India oppose binding pact on emission cuts
She was responding to clarifications on her December 21 statement in the House after she returned from the United Nations Climate Change Conference at Durban early this month. Seeking clarification, Leader of the Opposition Arun Jaitley said if India was made legally bound to cut emissions, the country`s economic growth would suffer.
Natarajan said, "Our emissions are bound to grow as we have to ensure our social and economic development and fulfil the imperative of poverty eradication." On the Green Climate Fund, she said a decision was taken at the Conference to set up a USD 100 billion corpus which would start operations soon with an interim secretariat and a Board.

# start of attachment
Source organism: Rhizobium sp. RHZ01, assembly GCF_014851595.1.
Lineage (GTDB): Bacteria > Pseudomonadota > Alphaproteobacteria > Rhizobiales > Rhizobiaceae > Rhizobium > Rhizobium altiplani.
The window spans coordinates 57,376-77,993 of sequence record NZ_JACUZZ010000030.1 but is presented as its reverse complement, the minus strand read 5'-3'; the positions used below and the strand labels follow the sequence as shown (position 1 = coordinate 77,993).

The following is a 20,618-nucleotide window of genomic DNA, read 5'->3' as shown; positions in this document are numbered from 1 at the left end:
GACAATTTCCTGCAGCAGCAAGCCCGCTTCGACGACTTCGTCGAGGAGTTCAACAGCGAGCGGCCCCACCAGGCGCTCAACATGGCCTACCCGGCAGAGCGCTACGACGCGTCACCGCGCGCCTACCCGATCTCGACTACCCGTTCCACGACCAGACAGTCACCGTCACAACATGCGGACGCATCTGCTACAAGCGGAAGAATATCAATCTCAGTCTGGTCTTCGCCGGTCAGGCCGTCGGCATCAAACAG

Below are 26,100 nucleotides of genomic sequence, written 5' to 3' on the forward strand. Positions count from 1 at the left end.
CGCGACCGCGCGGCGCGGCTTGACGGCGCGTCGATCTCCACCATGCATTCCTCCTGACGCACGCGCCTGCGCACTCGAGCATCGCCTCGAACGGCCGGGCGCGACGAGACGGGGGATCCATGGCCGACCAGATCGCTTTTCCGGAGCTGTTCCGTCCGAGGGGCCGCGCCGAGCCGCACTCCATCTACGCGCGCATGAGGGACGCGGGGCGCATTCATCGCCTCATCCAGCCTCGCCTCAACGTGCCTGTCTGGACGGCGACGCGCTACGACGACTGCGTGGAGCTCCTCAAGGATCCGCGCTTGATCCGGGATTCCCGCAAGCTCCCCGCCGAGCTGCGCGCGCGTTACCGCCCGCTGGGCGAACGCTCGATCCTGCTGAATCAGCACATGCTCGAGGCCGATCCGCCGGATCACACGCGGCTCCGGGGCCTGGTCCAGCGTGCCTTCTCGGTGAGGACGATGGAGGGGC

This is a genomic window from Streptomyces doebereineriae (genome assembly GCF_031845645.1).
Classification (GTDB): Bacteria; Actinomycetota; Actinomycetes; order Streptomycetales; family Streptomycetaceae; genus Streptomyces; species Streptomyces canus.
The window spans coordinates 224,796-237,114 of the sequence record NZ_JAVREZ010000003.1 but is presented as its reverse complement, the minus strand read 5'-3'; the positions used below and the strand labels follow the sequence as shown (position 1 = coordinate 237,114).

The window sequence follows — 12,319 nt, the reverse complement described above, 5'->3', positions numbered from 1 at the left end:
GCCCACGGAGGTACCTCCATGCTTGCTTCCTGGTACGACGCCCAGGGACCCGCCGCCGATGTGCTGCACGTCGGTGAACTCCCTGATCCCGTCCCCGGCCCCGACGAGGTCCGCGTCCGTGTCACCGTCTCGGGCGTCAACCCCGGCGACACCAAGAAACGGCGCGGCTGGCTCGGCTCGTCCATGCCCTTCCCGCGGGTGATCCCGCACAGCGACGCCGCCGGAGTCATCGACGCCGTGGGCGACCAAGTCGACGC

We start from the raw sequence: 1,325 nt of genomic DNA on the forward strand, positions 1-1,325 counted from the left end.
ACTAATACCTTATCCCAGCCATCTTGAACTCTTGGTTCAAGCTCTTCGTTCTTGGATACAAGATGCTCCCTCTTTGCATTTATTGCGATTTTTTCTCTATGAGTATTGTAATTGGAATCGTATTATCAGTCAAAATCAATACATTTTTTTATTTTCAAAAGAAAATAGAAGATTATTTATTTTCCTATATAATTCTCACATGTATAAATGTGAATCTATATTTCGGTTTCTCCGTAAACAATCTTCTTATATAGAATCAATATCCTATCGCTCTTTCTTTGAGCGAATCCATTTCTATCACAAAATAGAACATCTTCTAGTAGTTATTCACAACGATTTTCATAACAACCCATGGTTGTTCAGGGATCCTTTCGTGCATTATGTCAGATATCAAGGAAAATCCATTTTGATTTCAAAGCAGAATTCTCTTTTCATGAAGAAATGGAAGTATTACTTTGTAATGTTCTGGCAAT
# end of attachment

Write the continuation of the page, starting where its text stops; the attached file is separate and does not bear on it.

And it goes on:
"The fund will help a large number of vulnerable countries in taking effective mitigation and adaptation actions. India played a facilitating role in Durban in ensuring that the Fund is established," she said. Sitaram Yechury (CPI-M) questioned the significance of the Kyoto Protocol on the ground that the signatories account for only 15 per cent of the total global emissions. Admitting the shortcomings in the protocol, Natarajan said for the first time the US, which is yet to ratify it, was a participatory to the Conference.
The Durban conference, she said, has established a second commitment period for the developed countries which are party to the Kyoto Protocol. Targets, decided through a decision, would now be converted into actual emission limits at the next session in Qatar next year. "A time-frame of five years till 2017 has been given to the Kyoto Protocol parties for ratification of the targets and the emission limits," Natarajan added.